Last week, America lost a civil rights legend in Yuri Kochiyama. Kochiyama’s work inspired a generation of young activists — including many Asian American women like myself — towards social justice work.
Today, 18MillionRising is launching a petition that will be sent along with a formal written proposal to the US Postal Service’s Citizens’ Stamp Advisory Committee, asking that Yuri Kochiyama be commemorated in an official stamp. This form of memorial seems meaningful; Yuri Kochiyama strongly believed in the power of mail as a form of political outreach, and reportedly only wanted to receive stamps on holidays so she could continue to send flyers for her many political and social justice causes.
Act Now! If you agree that Kochiyama belongs on a commemorative stamp, please sign 18MillionRising’s petition requesting that the US Postal Service issue a commemorative Yuri Kochiyama stamp and share the petition with your friends!
Yesterday, the White House’s Initiative on Asian Americans and Pacific Islanders (WHIAAPI) posted this post on the White House’s official blog. The post was written by Kiran Ahuj, WHIAAPI’s Executive Director.
Over the weekend, I posted about the death of beloved civil rights activist and beloved icon Yuri Kochiyama. Here is the Kochiyama Family’s statement, issued in conjunction with the UCLA Asian American Studies Center:
The Kochiyama family has also set up a Facebook page called “Remembering Yuri Kochiyama“. Please like it to stay abreast of information from the family regarding a public memorial for Yuri Kochiyama.
I’m hearing reports through my networks that Yuri Kochiyama, the incredible civil rights hero whose life of dedicated work to social justice inspired a generation of young activists including myself, passed away last night at the age of 93. The reports are still unconfirmed nationally, although sources close to Kochiyama’s family are confirming her passing.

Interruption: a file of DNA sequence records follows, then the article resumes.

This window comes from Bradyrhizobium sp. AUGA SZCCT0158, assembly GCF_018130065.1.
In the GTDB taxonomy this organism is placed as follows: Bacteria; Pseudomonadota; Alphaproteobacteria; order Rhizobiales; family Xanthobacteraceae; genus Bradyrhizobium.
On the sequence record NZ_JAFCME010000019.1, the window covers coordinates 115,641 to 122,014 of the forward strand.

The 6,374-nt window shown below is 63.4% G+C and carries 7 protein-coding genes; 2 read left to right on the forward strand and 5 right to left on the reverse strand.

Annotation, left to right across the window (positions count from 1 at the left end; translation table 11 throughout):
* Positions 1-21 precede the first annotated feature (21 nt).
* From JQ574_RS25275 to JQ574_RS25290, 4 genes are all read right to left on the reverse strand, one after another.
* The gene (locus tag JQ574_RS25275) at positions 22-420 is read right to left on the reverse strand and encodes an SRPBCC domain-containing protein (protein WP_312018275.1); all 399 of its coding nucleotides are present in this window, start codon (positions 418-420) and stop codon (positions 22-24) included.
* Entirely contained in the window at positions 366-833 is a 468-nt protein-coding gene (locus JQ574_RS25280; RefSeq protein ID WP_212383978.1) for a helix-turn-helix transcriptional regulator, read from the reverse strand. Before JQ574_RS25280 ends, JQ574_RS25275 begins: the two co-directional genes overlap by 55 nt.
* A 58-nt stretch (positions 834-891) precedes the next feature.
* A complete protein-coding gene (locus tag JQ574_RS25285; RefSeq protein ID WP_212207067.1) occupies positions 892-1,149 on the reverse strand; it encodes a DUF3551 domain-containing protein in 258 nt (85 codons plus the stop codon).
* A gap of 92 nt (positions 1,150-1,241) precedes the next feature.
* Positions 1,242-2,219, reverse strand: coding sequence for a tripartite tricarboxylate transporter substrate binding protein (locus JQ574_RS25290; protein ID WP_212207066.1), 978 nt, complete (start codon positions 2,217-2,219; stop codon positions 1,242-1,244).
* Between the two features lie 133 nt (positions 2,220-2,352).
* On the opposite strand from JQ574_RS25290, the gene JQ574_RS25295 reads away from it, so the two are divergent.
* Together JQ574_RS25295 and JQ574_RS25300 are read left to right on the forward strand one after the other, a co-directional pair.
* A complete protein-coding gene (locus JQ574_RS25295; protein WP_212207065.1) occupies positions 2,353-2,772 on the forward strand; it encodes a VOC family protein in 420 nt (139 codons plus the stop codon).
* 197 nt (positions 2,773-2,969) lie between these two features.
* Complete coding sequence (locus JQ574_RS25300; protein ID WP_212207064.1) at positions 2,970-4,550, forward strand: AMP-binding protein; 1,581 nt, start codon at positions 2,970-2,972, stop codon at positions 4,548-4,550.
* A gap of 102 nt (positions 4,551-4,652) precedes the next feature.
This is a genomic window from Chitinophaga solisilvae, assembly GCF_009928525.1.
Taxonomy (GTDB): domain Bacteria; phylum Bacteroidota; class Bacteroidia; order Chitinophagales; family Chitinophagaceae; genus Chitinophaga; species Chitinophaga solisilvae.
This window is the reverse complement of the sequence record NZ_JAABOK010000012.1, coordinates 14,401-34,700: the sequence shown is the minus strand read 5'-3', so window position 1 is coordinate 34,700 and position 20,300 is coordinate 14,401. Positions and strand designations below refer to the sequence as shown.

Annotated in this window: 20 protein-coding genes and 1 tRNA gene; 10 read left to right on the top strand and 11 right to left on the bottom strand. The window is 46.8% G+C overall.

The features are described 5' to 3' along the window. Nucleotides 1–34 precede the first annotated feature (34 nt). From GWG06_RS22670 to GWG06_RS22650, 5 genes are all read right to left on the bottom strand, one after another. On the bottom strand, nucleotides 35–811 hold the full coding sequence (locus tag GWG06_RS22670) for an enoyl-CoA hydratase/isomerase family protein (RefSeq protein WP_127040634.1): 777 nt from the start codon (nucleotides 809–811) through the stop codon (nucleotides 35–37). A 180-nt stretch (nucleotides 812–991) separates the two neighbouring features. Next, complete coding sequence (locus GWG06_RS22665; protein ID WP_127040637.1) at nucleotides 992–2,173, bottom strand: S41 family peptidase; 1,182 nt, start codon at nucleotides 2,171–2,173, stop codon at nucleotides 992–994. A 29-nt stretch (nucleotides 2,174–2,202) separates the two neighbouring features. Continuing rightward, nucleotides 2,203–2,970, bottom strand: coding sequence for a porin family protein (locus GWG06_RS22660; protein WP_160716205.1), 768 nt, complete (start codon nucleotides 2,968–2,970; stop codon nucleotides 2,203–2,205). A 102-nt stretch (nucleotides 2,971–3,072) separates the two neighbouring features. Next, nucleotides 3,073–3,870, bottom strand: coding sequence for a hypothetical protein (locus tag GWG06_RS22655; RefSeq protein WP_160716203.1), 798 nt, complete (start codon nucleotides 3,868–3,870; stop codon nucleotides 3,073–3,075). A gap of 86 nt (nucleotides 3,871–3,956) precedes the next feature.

Yuri Kochiyama was a hero and an icon to me.
Yuri Kochiyama was a survivor of a Japanese American internment camp in rural Arkansas, where she encountered the heinous racism of the Jim Crow South. In an interview with Kochiyama published in Fred Ho‘s Legacy to Liberation, Revolutionary Worker writes that it was the parallels between her own experiences as a Japanese American with the mistreatment of Black People under Jim Crow that first propelled Kochiyama towards social justice work. Throughout her life, Yuri Kochiyama worked as a member of both the Civil Rights Movement and the Black Liberation Movement, but she also devoted her energies to causes like freeing political prisoners domestically and around the world. She is often cited for her work with the Black liberation movement, through which she had a brief friendship with Malcolm X. She was at Malcolm X’s side when he died of a gunshot wound on February 21, 1965.
But, for me, what makes Yuri Kochiyama a legend and an inspiration was the philosophy that fueled her life of dedication to social justice efforts.
In the wake of the #AsianPrivilege response hash-tag to #NotYourAsianSidekick and #BlackPowerYellowPeril, it appears as if (among other misguided ideas) there is a prevailing notion out there that, in contrast to other minorities, Asian Americans “lack a history of resistance” (or that we think we do), and that this invisibility and dearth of civil rights history actually confers upon the Asian American community a form of racial privilege.
Putting aside the second half of that assertion regarding privilege for a minute, there’s one other major problem: any argument that relies upon the assumption that Asian Americans lack a history of resistance is patently ahistorical.
Like really, really, really wrong. Like insultingly wrong.
After the jump, here are 10 examples of Asian American’s history of oppression and political resistance.
Since 2001, Reappropriate has been the web's foremost Asian American activism, identity, feminism, and pop culture blog!